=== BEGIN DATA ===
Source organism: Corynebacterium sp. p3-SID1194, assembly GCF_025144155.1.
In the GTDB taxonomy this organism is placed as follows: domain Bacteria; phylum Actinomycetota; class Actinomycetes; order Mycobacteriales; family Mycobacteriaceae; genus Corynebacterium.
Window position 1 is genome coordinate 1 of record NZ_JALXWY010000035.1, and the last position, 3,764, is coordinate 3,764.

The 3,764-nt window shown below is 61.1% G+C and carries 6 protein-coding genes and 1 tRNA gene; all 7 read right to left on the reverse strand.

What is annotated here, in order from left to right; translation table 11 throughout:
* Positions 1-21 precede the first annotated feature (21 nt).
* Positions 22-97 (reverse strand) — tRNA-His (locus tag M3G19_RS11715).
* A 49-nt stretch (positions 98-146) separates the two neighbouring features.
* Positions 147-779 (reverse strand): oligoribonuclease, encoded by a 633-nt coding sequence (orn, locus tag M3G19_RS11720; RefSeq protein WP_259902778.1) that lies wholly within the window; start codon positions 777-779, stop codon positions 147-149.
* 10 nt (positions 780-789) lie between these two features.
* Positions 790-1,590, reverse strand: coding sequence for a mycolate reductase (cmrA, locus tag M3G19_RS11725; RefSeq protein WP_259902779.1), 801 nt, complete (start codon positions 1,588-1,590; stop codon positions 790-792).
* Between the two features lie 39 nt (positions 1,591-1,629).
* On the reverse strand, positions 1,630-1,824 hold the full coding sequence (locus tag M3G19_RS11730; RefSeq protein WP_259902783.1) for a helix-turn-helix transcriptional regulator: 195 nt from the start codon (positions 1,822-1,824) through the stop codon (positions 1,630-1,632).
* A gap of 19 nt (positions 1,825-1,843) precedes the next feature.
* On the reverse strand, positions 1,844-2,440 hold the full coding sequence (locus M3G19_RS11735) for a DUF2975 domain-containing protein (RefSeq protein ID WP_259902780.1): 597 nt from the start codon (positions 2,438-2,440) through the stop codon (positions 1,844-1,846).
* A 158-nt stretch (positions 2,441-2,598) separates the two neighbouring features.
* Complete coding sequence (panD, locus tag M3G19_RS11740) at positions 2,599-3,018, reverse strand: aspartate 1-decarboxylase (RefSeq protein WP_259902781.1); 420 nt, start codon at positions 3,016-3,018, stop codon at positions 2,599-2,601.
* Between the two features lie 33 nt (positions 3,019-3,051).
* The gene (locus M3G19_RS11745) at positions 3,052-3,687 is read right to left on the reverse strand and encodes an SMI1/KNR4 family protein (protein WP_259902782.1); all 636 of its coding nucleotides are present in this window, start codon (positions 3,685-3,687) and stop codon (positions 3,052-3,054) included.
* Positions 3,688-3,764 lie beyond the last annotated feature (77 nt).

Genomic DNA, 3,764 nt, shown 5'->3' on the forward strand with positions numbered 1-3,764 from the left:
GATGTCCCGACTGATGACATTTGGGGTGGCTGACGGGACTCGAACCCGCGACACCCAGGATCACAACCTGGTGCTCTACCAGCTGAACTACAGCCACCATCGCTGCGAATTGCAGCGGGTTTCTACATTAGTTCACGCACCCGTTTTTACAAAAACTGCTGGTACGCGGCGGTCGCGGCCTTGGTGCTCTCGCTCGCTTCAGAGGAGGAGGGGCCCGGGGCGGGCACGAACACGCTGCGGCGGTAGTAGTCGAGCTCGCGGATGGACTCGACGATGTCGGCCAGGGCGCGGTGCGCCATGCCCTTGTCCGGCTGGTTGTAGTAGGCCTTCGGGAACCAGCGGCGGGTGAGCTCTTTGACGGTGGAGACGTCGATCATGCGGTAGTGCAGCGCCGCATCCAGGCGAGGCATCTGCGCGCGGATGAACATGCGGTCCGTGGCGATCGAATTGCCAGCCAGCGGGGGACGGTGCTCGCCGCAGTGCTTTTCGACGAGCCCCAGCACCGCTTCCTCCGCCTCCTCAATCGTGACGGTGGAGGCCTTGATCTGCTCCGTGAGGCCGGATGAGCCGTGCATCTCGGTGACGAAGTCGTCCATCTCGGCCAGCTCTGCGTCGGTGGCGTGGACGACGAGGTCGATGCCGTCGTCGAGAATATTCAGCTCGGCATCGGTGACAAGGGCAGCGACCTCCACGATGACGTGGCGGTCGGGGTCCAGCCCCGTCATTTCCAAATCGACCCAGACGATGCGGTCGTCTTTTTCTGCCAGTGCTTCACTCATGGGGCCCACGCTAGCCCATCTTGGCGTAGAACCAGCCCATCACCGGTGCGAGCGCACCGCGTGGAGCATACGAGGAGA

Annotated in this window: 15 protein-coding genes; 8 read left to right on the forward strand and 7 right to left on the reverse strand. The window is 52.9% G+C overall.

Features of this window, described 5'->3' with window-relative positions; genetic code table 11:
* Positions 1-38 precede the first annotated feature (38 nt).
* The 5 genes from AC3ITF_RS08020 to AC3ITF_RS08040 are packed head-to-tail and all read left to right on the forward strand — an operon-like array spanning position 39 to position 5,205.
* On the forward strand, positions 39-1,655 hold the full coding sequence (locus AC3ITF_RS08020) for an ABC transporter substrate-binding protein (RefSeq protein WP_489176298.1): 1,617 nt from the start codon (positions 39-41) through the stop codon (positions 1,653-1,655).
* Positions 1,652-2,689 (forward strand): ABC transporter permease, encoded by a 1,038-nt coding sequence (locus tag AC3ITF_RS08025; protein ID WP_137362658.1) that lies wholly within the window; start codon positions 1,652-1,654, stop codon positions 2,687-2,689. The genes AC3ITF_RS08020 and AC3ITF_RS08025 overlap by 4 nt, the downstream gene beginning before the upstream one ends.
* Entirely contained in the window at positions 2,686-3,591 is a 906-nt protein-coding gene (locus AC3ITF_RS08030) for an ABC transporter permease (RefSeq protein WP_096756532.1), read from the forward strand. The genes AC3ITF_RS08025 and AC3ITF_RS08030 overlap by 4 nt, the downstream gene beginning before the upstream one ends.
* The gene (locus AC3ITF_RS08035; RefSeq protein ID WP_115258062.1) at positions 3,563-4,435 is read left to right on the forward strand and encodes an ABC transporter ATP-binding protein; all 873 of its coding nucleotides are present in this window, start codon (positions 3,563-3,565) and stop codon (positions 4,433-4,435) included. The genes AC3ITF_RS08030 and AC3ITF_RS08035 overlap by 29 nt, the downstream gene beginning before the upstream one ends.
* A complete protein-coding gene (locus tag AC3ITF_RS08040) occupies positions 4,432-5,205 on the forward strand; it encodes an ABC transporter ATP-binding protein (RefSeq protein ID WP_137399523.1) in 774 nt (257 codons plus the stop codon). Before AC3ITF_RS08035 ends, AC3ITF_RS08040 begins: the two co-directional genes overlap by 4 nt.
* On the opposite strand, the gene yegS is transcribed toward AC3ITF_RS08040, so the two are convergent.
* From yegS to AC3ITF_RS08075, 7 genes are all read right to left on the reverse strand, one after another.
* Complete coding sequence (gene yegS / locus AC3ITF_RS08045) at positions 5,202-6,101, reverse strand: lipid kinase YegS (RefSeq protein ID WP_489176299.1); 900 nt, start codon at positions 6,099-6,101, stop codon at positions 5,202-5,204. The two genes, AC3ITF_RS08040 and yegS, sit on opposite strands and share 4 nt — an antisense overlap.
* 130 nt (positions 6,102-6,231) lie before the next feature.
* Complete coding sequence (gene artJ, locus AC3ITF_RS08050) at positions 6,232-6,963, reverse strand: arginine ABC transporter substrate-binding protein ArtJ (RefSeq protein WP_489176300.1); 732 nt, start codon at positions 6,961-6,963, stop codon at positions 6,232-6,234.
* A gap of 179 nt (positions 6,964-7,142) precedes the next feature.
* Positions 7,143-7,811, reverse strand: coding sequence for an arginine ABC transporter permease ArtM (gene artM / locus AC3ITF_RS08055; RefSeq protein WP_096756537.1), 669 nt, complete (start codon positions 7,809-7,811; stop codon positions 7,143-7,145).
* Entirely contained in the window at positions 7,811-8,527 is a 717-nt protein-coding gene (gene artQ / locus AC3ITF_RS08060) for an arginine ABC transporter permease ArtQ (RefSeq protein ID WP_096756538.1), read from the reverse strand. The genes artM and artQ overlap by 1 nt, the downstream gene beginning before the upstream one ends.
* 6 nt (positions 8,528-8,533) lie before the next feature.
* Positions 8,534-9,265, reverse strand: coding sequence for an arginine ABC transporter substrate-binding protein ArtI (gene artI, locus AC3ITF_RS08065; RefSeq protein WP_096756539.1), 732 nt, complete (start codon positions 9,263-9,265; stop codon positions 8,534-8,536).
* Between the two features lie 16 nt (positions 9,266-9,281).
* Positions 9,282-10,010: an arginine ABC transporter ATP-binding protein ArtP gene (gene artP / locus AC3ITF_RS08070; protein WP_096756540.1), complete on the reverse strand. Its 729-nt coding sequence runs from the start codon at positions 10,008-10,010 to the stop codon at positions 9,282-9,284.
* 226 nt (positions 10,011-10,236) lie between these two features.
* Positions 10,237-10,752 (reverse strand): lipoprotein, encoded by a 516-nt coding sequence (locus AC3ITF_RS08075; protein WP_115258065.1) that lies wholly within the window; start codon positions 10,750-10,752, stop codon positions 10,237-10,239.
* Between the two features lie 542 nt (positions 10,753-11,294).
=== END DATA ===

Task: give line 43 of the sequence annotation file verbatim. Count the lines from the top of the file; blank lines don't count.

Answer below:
* Positions 9,282-10,010: an arginine ABC transporter ATP-binding protein ArtP gene (gene artP / locus AC3ITF_RS08070; protein WP_096756540.1), complete on the reverse strand. Its 729-nt coding sequence runs from the start codon at positions 10,008-10,010 to the stop codon at positions 9,282-9,284.